10. The "Flatted Fifth"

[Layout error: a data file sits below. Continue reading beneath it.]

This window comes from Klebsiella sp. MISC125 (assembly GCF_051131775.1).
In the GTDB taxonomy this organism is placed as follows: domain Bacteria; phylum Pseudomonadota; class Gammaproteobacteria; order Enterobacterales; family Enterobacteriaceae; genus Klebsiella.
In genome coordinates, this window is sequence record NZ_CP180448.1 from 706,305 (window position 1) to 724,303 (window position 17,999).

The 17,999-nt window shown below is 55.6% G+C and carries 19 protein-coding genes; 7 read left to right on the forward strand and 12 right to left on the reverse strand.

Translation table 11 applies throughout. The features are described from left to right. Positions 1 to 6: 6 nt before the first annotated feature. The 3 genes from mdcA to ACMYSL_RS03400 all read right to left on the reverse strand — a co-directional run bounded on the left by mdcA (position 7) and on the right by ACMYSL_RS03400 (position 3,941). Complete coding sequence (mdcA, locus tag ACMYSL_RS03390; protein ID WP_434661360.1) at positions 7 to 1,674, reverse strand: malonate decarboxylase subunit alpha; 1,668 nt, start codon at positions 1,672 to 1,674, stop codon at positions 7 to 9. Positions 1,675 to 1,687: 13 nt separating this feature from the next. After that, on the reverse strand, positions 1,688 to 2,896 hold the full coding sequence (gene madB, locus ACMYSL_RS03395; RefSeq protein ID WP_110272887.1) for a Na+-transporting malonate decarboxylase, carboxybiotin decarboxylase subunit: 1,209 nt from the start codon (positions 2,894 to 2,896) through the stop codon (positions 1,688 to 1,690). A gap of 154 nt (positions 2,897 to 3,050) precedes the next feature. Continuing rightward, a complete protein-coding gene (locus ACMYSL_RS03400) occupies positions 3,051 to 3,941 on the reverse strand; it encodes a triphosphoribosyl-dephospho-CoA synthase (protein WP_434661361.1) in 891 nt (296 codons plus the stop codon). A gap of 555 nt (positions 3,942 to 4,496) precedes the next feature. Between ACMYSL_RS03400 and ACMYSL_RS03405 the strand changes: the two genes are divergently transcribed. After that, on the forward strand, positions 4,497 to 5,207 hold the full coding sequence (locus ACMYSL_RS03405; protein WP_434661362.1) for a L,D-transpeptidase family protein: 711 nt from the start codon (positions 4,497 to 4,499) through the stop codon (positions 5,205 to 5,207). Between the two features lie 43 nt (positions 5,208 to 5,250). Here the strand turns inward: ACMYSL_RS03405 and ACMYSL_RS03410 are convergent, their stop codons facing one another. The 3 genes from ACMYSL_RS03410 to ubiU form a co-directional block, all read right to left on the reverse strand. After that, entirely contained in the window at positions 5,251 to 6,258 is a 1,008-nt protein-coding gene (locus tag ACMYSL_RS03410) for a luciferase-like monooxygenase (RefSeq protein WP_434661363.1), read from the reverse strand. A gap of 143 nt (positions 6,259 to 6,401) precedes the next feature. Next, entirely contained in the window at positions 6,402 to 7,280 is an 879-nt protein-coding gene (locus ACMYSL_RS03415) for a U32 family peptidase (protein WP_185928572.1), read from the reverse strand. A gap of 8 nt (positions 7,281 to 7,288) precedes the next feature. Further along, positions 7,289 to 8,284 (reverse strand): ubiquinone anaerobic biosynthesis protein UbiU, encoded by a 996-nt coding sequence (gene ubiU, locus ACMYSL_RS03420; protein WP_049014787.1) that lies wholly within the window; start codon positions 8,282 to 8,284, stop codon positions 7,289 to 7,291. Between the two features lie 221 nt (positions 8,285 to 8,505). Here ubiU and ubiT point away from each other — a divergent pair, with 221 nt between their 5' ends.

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10 - The "flatted fifth" There are many unusual scalar patterns in the blues, and some could perpetuate tonal concepts found in regions of Africa outside the west central Sudanic belt. One of the issues to be accounted for in any study of the origin of the blue notes is the so-called "flatted fifth" (cf. Schuller 1968:51-52). It was only recognized as a blue note in the 19405, but there is no doubt that it existed in some of the "early downhome blues" (cf. Niles 1949). The flatted fifth is not part of my merger model. Does it represent a different strand in the blues tradition? After all, the two other blue notes are characteristic of the melodic repertoire in almost any blues that has been recorded, while the flatted fifth appears sporadically, e.g., in Bessie Smith, Ed Bell, John Lee Hooker, and others. It could even be that it became more common in the blues during the 19405, after it had assumed a prominent position in bebop, a development which could have reflected back to blues singers such as John Lee Hooker. Nevertheless, the flatted fifth, especially when used as a starting note in descending phrases (such as by Bessie Smith), or resolved downward in various other contexts , is to be considered a distinctive pitch value. Its melodic position within the singer's scalar pattern (disregarding the instrumental accompaniment) probably contains the clue for its genesis. The flatted fifth in the blues most often occurs as part of a descending phrase. In an ascending phrase sometimes the samesinger would intonate a perfect fourth. This can be observed, for example, in Blind Lemon Jefferson's "See that My Grave Is Kept Clean." To me this suggests that the flatted fifth must be part of a descending scalar framework, blues scale, or whatever one might call it, while the movement upward from the basic tonal center to a perfect fourth is of a totally different nature, namely a progression between tonal levels and not between scalar steps. This would confirm what I have Itt EXAMPLE n Ed Bell (vocal and guitar), "Mean Conductor Blues," Paramount 12546, Chicago, September 1927. Reissued on Document DOCD-^o, Ed Bell (Barefoot Bill, Sluefoot Joe) (1927-1930). Bell plays the guitar in standard tuning, E position, but the actual sound is in the key of Fit, probably as the result of using a capotasta on the second fret. The piece has been transposed downward to the relative key of C in this transcription. Transcribed by David Evans. 1. That same train, same engineer; That same train, same engineer; Took my woman 'way, Lord, left me standin' here. 2. My stroller caught a passenger; I caught the mamlish blinds. My stroller caught a passenger; I caught the mamlish blinds. Hey, you can't quit me; ain't no need of tryin'. 3. Hey, Mister Conductor, let a broke man ride your blinds. Hey, Mister Conductor, let a broke man ride your blinds. "You better buy your ticket; know this train ain't mine." 4. I just want to blind it far as Hagerstown. Yeah, I just want to blind it far as Hagerstown. When she blow for the crossing, I'm gon' ease it down. 5. I pray to the Lord that Southern train would wreck. I pray to the Lord that Southern train would wreck. Yes, it kill that fireman, break that engineer's neck. 6. I'm standin' here looking up at the risin' sun. I'm standin' here looking up at the risin' sun. [If] Some train don't run, gon' be some walkin' done. stroller—a rambler; in this case, the singer's woman, passenger—a, passenger train. mamlish—an intensifying adjective of unknown etymology, having a meaning somewhat like "doggone." fc/iWs—the front of a railroad freight car; used in stanza 4 as a verb for hoboi Hogmtown-a town in western Maryland and important railroad junction, far from Bell's Alabama home. Southern—name of a railroad line. outlined above about a fundamental and a secondary tonal center in the blues. The flatted fifth, however, does sometimes occur as part of an ascending phrase. As a possible explanation of one such type of occurrence, David Evans has proposed that the flatted fifth can function as "the blue note of the blue note" (i.e., the third of the third). It seems John Lee Hooker often plays it this way, moving from tonic to blue third and to...